Remember, the structure of the object returned by the reduce function must be identical to the structure of the map function's emitted value.

That means that when your map emits (key, value) the structure of "value" must be identical to the structure of what your reduce function returns as a result.

If you change your map function to this, so that value is a document with field "value" which is an array of documents each having field "out" and field "weight":

function () {
    for (var i = 0; i < this.value.length; i++) {
        key = this.value[i][0];
        value = {value:[{out:this.value[i][1], weight:this.value[i][2]}]};
        emit(key, value);
    }
}

and your reduce function to this, which constructs result to have identical structure to the value you emit above (since it just concatenates what it gets passed in for each key):

function (key, values) {
    result = {value:[]};
    for (var i in values) {
        result.value = values[i].value.concat(result.value);
    }
    return result;
}

you will then get what you are expecting back.

{
    "_id" : "s: 303770",
    "value" : {
        "value" : [
            {
                "out" : "u: 10000",
                "weight" : 1
            }
        ]
    }
}
{
    "_id" : "s: 985272",
    "value" : {
        "value" : [
            {
                "out" : "u: 10000",
                "weight" : 1
            }
        ]
    }
}
{
    "_id" : "u: 10000",
    "value" : {
        "value" : [
            {
                "out" : "s: 303770",
                "weight" : 1
            },
            {
                "out" : "s: 985272",
                "weight" : 1
            }
        ]
    }
}
share|improve this answer
    
Does every document have to go through the reduction step? I only ask because I added a rank value into the first "value" map, but it only appears on some of the documents. r = function (key, values) { result = {rank:1.0, value:[]}; for (var i in values) { result.value = values[i].value.concat(result.value); } return result; } –  toofarsideways Jul 2 '12 at 2:42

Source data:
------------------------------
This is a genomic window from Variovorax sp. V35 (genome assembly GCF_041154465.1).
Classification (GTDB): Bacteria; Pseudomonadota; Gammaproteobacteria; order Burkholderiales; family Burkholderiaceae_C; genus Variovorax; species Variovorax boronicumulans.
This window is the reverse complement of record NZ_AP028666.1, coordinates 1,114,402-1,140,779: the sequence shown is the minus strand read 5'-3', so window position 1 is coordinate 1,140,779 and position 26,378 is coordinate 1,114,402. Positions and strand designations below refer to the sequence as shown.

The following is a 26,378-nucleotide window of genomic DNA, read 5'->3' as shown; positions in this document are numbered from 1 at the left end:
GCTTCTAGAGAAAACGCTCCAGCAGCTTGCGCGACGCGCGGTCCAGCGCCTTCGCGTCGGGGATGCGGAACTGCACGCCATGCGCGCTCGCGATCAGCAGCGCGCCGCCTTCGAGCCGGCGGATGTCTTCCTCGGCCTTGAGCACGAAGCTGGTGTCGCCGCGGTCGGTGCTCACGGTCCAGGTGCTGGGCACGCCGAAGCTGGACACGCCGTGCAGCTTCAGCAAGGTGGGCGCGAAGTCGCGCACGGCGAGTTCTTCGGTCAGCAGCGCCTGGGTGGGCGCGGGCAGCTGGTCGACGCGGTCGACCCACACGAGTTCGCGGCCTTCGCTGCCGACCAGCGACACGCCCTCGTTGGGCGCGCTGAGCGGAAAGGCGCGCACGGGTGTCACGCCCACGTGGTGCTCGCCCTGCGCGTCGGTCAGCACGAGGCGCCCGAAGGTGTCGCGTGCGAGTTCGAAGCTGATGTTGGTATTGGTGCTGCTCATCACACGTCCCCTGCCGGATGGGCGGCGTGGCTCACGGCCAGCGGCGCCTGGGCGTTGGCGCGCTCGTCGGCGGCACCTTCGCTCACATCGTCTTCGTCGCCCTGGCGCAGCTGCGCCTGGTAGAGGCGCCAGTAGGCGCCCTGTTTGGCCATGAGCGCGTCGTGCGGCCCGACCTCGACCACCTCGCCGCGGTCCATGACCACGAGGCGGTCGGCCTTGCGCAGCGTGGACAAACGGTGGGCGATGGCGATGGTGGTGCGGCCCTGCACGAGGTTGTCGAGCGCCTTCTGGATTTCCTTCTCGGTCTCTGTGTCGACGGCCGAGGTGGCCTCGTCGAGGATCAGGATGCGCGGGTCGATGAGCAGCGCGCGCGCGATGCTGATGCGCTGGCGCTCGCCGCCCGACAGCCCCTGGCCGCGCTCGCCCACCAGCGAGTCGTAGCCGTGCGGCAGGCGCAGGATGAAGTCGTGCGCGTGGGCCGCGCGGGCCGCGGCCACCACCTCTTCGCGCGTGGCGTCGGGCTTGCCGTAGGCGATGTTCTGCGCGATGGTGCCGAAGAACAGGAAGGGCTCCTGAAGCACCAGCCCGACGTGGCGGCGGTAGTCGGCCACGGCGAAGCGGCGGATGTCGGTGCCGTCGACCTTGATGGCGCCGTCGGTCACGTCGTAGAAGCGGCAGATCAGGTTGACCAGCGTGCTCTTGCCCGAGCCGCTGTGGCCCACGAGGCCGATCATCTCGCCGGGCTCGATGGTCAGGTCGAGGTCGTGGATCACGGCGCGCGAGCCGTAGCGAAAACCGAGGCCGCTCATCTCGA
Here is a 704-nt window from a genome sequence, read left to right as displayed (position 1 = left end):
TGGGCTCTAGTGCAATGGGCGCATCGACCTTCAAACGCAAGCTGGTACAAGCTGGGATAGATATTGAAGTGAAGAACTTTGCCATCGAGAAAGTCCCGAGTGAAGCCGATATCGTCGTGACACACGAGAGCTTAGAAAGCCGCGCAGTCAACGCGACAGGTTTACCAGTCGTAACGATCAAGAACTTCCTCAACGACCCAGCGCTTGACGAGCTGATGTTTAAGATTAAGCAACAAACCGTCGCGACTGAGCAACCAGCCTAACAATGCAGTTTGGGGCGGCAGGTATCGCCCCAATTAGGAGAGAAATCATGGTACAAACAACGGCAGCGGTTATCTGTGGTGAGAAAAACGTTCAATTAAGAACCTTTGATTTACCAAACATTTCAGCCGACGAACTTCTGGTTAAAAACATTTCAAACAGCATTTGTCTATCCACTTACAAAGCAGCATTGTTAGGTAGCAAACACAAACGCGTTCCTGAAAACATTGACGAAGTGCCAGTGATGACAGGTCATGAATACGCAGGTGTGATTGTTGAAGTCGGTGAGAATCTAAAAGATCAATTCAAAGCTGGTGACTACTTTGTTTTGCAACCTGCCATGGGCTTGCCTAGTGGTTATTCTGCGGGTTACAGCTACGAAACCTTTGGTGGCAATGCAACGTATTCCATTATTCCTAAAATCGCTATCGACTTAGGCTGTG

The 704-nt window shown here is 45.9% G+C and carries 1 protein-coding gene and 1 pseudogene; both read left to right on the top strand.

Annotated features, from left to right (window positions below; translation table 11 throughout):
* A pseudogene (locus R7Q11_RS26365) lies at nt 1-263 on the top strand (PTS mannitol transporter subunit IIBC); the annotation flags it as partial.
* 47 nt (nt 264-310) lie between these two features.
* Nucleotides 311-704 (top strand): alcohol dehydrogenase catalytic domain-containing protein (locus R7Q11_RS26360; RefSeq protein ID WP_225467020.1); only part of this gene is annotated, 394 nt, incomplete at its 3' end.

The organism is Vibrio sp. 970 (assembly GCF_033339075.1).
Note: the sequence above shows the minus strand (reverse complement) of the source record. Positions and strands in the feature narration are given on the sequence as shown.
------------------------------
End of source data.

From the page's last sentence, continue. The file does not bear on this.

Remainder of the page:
every document gets mapped - you must emit from map the same format your reduce function returns. –  Asya Kamsky Jul 2 '12 at 3:44
    
Wait, then how do things like this work? -> kylebanker.com/blog/2009/12/mongodb-map-reduce-basics. The reduce result doesn't at all look like the emit output. –  toofarsideways Jul 2 '12 at 12:35
    
map puts out (key, value) pairs - reduce has to return same format as "value" format - the key part is implicit. –  Asya Kamsky Jul 3 '12 at 15:14
    
I'm guessing rank is something you need to compute in the finalize stage. mongodb.org/display/DOCS/MapReduce#MapReduce-FinalizeFunction but it would be easier to sort out as a separate question. If you didn't add "rank" to what map is emitting with each key, it's unlikely that the reduce function you posted is correct. –  Asya Kamsky Jul 3 '12 at 16:17

Your Answer

 
discard

By posting your answer, you agree to the privacy policy and terms of service.

Not the answer you're looking for? Browse other questions tagged or ask your own question.